When I was a kid, Mom’s folks owned and operated a resort in Wisconsin’s Northwoods… fourteen seasons managing seven cottages nestled in a heavily wooded shoreline. They lived in the eighth one. It had a tiny office where guests picked up their key on Saturdays. It was a tight space, but enough for perusing some used paperbacks—I liked the Zane Grey novels. There was an assortment of cold drinks and ice cream bars. Remember cream sodas?
Some of my clearest recollections are connected to food… pancakes bathed in warm bacon grease and Log Cabin syrup… vanilla ice cream topped with honey… not all at the same time, of course.
Food always came with story telling and banter on an array of topics. I can still hear Grandpa’s and Grandma’s voices. He was gruff, deliberate, dominating… she was low-volume, diminutive, but sharp-witted, opinionated… often sarcastic. He reminisced about his labor union organizing days. She read the classics… I still have some of her books. She painted and had refined tastes in music.
Long before I was born, their story was about putting their lives on the line for a cause much bigger than themselves… a cause they passionately believed in. They unknowingly laid the groundwork for the kind of decisions I would be making not too many years later.
I grew up on the kind of after-meal table-talk (sobremesa time) I try to write about now. It was more of an influence on me than even I could have appreciated at the time. I’ve never been as good at it as they were… they were naturals.
It’s important to me. I have lived for making disciples. There could be nothing more meaningful than introducing someone to Jesus. It took me a while to understand I wouldn’t get better at making disciples unless I got better at making friends.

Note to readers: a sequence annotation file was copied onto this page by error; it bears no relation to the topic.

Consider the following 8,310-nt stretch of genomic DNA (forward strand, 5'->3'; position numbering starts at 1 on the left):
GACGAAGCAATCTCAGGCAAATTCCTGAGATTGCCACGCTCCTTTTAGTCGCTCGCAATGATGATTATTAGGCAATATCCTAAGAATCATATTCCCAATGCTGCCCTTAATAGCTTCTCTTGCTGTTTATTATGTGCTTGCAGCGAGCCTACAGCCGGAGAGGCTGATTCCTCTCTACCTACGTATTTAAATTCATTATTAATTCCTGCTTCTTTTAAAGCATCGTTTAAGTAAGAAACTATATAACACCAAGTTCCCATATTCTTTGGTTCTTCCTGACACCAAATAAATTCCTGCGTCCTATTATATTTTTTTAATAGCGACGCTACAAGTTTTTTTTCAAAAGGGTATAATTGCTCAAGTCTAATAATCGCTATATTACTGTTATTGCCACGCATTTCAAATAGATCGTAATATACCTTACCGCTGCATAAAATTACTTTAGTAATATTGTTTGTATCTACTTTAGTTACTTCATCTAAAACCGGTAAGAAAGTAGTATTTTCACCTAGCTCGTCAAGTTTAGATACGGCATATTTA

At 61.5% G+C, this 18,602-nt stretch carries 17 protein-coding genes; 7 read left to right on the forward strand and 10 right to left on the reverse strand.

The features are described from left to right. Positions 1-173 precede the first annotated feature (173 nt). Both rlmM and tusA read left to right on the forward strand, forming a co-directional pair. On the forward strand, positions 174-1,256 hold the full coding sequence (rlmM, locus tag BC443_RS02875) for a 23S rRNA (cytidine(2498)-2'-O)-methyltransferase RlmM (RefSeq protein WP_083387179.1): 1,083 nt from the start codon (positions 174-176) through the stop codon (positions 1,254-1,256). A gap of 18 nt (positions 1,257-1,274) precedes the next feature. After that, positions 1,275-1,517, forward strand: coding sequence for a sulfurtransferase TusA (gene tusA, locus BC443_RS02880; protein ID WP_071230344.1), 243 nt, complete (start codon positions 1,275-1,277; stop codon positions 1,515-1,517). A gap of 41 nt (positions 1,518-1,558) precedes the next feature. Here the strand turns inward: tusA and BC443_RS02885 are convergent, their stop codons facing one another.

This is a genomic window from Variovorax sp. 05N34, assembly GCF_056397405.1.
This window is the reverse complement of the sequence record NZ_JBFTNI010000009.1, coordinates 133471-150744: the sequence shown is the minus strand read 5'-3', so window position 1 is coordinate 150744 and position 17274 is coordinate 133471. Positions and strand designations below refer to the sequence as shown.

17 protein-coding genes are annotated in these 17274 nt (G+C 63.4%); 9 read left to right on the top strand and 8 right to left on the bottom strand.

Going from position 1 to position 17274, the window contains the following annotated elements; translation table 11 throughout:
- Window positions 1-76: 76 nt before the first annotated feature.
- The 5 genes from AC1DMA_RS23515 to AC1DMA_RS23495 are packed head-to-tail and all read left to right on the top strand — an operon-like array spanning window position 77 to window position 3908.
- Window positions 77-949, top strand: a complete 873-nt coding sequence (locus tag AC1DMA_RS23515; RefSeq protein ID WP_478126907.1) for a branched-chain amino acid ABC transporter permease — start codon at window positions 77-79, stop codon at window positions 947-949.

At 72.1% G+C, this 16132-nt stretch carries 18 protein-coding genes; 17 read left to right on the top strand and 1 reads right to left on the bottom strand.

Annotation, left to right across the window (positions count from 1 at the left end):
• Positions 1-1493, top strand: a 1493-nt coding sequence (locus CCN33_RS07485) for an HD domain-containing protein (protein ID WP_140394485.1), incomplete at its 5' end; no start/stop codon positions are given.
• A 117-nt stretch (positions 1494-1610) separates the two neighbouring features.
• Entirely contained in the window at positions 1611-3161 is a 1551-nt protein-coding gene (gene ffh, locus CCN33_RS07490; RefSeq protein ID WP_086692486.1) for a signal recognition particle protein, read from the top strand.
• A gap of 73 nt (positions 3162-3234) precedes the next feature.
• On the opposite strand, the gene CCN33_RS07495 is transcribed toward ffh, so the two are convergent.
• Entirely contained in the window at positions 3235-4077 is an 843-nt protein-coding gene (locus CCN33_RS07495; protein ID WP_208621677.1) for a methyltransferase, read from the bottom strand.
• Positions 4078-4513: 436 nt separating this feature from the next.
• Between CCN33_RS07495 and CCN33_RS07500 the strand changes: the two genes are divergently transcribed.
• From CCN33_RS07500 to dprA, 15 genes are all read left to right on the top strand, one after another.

A good way to make friends—and make lasting memories with them—is through food and drink. Nearly everyone I know likes to eat… and for me, talking comes easier in an intimate setting around a table.
When I have these opportunities, I try to remember my childhood: Other people’s stories should fascinate me. I should be a humble listener, whether I happen to agree or not with the opinions expressed. These days, I don’t like to win an argument as much as I like to see Jesus win somebody’s heart.
The great use of life is to spend it for something that will outlast it. — William James
Legacy… feeling useful… influencing… When you are in your 70’s, you think more about stuff like this. Grandpa and Grandma never took me to Disneyland… they never bought me anything remarkable. But their legacy to me…? I wouldn’t trade it for anything. What I learned from sharing the same table or parlor with them is as much a part of who I am today as it was then.
How can I best leave my fingerprints on the memories of those I leave behind? A cottage in the Northwoods, warm bacon grease and vanilla ice cream might help, but it wouldn’t be enough. People can choose to listen or not to older folks like me. But I feel compelled to share… to be open about how I got to where I am today… victories, foibles and all. Especially, I hope the gleam in my eye when I talk about Jesus never fades.
Even if itinerating and networking were things I enjoyed, I think I would still lean more now toward the food-and-coffee times, walk-and-talk opportunities, meaningful FaceTime sessions… and rocking-chair evenings.
It’s not about giving in to the maladies of old age… it’s about sowing deeply where it counts the most… in ways I wasn’t as capable of until now.
A good man leaves an inheritance to his children's children. (Proverbs 13:22, ESV)